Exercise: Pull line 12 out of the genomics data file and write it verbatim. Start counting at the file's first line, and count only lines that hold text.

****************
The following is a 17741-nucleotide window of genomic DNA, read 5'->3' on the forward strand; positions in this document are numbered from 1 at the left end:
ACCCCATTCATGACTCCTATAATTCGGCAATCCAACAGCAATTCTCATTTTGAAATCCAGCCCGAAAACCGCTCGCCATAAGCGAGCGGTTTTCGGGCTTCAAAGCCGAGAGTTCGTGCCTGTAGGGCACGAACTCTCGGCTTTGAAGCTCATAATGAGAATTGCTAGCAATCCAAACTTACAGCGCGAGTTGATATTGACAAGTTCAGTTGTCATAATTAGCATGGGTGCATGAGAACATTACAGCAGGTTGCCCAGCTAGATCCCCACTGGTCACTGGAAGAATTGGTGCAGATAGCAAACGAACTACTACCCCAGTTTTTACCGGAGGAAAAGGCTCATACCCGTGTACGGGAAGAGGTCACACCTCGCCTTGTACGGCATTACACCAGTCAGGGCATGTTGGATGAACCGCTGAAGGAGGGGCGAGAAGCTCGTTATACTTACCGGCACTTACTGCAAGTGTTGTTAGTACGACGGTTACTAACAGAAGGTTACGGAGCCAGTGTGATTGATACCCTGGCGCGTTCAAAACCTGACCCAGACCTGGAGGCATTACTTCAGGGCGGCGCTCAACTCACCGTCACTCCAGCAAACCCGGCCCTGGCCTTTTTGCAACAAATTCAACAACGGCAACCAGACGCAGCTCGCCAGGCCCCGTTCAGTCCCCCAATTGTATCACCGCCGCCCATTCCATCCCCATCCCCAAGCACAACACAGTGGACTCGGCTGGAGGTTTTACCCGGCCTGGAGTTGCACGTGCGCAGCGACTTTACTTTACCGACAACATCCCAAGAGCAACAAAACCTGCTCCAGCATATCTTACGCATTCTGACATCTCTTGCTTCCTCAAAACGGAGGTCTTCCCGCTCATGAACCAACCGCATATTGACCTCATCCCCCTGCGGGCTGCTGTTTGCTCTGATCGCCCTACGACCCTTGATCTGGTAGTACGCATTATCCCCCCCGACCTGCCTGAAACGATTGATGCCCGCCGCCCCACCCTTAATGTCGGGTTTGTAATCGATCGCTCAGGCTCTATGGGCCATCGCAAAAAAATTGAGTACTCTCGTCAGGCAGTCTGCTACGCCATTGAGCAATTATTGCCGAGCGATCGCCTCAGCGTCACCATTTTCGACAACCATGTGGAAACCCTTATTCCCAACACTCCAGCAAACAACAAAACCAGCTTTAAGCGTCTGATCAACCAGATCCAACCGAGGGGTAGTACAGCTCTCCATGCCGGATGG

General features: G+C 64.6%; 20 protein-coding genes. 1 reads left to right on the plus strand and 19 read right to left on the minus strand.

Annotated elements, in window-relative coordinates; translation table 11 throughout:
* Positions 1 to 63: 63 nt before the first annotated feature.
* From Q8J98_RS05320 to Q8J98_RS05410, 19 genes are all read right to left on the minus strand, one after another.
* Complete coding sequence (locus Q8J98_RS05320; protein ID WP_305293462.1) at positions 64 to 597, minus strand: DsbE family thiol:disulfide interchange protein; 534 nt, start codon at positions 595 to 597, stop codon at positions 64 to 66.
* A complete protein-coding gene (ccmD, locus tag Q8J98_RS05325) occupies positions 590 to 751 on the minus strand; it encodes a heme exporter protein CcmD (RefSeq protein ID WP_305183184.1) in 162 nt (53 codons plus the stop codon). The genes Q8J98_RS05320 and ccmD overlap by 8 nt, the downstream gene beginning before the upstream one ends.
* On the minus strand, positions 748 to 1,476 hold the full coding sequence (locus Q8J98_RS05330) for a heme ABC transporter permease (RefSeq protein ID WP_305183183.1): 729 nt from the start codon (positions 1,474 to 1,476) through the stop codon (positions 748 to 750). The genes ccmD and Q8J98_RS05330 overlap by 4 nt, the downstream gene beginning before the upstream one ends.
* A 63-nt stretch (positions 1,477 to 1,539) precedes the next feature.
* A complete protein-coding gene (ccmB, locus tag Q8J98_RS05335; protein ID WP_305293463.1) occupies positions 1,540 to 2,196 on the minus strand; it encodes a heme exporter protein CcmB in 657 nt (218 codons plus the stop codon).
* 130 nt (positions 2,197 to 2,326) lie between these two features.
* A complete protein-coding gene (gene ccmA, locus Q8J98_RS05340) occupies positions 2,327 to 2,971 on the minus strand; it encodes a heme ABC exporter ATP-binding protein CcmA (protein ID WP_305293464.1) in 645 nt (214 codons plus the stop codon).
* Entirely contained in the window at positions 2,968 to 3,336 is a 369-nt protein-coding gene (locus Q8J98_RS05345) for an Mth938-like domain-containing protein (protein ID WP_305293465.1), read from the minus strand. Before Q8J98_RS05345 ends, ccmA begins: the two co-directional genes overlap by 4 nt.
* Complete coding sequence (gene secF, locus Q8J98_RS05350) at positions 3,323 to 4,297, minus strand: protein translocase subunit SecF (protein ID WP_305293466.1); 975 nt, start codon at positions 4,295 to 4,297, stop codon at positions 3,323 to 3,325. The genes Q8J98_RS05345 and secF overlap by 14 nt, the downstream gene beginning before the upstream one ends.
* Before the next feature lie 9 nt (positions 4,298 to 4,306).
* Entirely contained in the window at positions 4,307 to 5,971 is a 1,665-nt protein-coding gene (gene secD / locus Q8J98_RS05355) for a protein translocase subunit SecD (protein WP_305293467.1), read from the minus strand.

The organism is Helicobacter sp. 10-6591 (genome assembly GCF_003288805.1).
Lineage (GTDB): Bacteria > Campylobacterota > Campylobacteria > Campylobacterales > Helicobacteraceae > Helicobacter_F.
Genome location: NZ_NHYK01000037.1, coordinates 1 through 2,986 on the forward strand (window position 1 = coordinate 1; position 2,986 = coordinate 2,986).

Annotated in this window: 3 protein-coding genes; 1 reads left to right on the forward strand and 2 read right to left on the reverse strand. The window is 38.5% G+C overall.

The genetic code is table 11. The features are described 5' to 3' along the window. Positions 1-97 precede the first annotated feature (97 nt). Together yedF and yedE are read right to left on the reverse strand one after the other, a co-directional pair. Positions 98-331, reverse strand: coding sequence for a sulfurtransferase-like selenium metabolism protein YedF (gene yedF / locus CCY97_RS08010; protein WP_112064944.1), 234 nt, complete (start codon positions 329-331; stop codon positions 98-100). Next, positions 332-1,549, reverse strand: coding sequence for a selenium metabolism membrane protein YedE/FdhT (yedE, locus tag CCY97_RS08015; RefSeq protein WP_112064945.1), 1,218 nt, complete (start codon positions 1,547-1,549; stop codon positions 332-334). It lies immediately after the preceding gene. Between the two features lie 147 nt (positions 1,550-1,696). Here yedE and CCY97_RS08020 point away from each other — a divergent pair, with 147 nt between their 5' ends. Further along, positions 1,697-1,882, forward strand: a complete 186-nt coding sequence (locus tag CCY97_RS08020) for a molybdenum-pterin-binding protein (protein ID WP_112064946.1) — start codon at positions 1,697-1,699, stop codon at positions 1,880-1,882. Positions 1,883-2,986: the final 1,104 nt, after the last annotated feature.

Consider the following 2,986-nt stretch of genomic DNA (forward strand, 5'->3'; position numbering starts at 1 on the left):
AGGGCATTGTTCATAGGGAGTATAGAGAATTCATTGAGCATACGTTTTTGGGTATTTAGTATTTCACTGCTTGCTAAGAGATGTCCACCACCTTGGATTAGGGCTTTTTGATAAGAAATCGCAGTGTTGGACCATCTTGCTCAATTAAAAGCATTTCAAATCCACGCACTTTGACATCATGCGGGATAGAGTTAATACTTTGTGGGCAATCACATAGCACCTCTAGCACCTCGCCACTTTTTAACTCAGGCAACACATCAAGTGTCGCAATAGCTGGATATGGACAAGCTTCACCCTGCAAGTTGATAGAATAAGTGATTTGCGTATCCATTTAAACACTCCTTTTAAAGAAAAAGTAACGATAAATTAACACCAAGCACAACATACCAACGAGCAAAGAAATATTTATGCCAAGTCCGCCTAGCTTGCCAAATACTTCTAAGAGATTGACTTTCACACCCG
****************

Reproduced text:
* 130 nt (positions 2,197 to 2,326) lie between these two features.